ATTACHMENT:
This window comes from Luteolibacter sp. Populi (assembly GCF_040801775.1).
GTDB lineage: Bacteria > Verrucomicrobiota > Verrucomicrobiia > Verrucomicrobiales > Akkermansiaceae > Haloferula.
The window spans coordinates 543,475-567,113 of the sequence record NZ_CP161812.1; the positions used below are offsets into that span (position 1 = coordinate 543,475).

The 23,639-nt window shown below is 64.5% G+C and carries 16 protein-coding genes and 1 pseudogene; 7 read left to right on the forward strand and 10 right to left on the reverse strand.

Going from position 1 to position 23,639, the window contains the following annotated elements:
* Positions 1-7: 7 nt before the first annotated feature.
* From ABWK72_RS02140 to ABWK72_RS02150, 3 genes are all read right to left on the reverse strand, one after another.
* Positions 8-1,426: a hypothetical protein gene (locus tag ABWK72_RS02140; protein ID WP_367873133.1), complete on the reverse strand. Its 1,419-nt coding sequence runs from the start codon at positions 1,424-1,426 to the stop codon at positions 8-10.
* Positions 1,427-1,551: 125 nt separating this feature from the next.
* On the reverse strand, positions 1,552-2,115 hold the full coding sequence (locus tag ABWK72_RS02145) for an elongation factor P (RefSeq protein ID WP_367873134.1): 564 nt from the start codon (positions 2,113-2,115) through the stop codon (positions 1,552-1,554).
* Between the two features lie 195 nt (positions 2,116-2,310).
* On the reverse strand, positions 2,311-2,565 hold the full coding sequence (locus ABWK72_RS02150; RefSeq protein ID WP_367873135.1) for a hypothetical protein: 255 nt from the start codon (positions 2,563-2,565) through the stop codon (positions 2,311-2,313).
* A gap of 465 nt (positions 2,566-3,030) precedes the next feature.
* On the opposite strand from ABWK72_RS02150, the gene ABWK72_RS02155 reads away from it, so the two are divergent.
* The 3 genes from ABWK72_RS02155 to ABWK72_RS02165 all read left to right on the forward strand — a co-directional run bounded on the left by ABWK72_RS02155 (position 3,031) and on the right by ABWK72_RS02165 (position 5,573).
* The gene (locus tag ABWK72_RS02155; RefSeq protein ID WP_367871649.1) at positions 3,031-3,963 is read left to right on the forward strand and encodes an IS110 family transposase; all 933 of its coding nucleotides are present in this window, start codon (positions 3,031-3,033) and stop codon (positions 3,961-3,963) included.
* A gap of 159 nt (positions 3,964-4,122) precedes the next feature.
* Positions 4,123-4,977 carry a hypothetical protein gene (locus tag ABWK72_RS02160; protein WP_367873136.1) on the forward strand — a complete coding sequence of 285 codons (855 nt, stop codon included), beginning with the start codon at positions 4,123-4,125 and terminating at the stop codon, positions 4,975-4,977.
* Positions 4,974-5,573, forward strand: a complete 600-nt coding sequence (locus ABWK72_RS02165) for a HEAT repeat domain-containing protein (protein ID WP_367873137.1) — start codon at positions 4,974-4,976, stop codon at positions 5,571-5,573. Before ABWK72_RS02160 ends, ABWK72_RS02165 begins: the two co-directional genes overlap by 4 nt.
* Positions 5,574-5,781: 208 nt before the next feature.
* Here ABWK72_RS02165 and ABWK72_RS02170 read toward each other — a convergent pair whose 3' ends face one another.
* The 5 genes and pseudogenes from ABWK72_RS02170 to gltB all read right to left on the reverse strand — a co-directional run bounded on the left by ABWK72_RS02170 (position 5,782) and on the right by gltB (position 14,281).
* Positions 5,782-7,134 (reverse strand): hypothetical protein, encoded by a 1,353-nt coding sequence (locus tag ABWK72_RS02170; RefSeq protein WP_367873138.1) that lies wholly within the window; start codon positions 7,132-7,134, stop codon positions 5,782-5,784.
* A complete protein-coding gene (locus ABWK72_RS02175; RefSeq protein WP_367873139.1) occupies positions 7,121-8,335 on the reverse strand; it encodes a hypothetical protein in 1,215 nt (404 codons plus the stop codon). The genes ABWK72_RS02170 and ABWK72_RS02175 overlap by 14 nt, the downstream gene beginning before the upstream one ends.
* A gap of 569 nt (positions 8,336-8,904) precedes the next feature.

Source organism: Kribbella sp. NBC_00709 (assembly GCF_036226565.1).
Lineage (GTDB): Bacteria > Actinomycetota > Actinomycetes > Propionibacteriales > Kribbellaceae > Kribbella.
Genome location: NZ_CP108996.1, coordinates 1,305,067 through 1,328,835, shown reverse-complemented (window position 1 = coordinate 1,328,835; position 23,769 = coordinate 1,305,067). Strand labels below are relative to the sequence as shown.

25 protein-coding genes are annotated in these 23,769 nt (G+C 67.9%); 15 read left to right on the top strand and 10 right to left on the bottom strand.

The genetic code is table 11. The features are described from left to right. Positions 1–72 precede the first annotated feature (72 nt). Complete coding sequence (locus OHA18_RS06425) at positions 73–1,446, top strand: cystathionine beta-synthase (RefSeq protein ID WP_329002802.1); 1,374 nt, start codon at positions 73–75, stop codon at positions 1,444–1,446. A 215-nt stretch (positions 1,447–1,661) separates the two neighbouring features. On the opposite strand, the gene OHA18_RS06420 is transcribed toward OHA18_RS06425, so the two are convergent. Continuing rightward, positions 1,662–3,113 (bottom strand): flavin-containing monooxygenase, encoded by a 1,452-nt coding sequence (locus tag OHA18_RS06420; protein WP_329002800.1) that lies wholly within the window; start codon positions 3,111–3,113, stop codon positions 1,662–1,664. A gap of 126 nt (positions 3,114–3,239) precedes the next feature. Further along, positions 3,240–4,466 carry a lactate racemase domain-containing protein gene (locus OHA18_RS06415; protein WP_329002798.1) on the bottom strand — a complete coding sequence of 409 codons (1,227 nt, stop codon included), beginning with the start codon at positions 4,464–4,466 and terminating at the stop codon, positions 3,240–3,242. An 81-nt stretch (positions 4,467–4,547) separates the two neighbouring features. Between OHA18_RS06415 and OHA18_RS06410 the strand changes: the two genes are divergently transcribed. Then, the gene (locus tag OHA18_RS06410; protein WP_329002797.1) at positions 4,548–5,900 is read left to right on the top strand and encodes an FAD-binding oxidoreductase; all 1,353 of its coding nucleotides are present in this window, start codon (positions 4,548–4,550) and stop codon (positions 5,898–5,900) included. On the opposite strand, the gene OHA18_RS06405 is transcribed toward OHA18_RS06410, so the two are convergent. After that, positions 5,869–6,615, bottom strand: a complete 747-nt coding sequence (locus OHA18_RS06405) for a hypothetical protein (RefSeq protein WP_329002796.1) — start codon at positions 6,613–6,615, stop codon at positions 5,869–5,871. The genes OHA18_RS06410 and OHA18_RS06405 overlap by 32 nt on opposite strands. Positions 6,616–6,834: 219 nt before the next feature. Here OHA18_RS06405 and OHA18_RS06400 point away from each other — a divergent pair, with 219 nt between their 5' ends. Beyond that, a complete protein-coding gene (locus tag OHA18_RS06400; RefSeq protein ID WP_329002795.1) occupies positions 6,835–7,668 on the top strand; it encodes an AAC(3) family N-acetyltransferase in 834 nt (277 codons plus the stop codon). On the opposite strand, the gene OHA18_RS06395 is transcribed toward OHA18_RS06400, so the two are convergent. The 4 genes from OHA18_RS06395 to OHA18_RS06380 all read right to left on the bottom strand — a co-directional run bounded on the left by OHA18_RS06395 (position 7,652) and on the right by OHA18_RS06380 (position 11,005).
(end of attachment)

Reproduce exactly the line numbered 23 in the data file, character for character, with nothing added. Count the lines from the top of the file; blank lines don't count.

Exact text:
* Positions 5,782-7,134 (reverse strand): hypothetical protein, encoded by a 1,353-nt coding sequence (locus tag ABWK72_RS02170; RefSeq protein WP_367873138.1) that lies wholly within the window; start codon positions 7,132-7,134, stop codon positions 5,782-5,784.